War of the Rebellion: Serial 005 Page 0620 OPERATIONS IN MD., N.VA., AND W.VA. Chapter XIV.

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As the four regular companies of engineer troops authorized by the late law of Congress are not yet organized, and when filled will prove totally insufficient for our purposes, I respectfully request authority to detail for this service such regiments of volunteers or such portions of regiments as may prove best adapted to the duty.

Although I have the full authority to detail them on that service, it would be well to have the special authority of the War Department as an additional security for their obtaining from Congress at its next session some increase of pay commensurate with the arduous and difficult nature of their duties.

Very respectfully, your obedient servant,

GEO. B. McCLELLAN,

Major-General, U. S. Army.

HEADQUARTERS DEPARTMENT OF PENNSYLVANIA,

Baltimore, Md., October 14, 1861.

Brigadier General HENRY H. LOCKWOOD,

Cambridge, Md.:

GENERAL: I send you the steamer Balloon, Captain Kirwin, which is placed at your disposal for the purpose of aiding you in breaking up the commercial intercourse with the Confederate States of which the Eastern Shore of Maryland furnishes the material. You have, as I suppose, ere this taken measures to seize all merchandise brought from Delaware to Salisbury by rail and destined to Virginia. With the aid of the Ballooon you may intercept much of that which finds its way down the Chesapeake by water, and I trust be able to confine this illicit traffic to very narrow limits. It is believed that the Balloon will also be of essential use in sending to different points the force necessary to disarm such companies of militia or such unauthorized military bodies as are training with intentions notoriously hostile to the Government. The duty is one of the greatest delicacy, and requires the utmost prudence and discretion. It is not doubted that numbers of individuals on the Eastern Shore of Maryland have been led into the support of disloyal measures by gross misrepresentations of the views and intentions of the Government. While the purpose you have in view should be steadily maintained and carried out with inflexible firmness, those who have been deceived and misled, instead of being confirmed in their prejudices and driven hopelessly off by harshness on our part, should, if possible, be reclaimed by kind treatment, and convinced of their error by correcting the misapprehensions under which they labor. If, in spite of all efforts to induce them to discontinue their acts of hostility to the Government, they persist in carrying on correspondence with the enemy and in giving him aid and comfort, they should be arrested and sent to Fort McHenry; but unless a case of extraordinary urgency should occur, I trust it may not be necessary to make an arrest without first consulting me. I have full authority from General McClellan to act in all cases.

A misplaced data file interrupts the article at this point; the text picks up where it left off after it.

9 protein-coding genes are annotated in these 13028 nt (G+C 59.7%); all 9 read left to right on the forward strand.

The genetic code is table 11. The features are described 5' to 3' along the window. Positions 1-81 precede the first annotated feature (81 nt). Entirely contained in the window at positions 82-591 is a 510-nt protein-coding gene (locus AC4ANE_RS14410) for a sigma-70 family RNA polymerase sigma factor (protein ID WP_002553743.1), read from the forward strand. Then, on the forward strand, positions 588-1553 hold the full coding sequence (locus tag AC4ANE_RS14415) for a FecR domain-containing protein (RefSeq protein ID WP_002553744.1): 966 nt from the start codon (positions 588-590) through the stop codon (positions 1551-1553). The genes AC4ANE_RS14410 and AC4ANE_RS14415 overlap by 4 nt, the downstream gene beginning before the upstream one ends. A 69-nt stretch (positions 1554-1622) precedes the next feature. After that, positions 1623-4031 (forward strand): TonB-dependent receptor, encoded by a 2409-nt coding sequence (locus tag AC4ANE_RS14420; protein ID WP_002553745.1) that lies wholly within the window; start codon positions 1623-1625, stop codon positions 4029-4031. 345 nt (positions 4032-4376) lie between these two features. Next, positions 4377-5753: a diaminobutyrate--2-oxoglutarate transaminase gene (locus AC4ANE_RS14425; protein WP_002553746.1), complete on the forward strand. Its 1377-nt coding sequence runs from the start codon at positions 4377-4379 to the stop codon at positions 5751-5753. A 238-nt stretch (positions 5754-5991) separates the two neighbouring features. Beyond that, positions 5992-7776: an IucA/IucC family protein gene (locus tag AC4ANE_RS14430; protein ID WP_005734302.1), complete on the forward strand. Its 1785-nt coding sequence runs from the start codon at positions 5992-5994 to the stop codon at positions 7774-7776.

You will bear in mind that we are on the eye of an election in Maryland of vital importance. The preservation of this State is indispensable to the safety of the capital. It is not doubted that all your measures will be so tempered with discretion as to give strength to the cause of the Union; but while all the just rights even of those who are disloyal should be respected, they should be made to feel that no act of open hostility to the Government will be tolerated for a moment.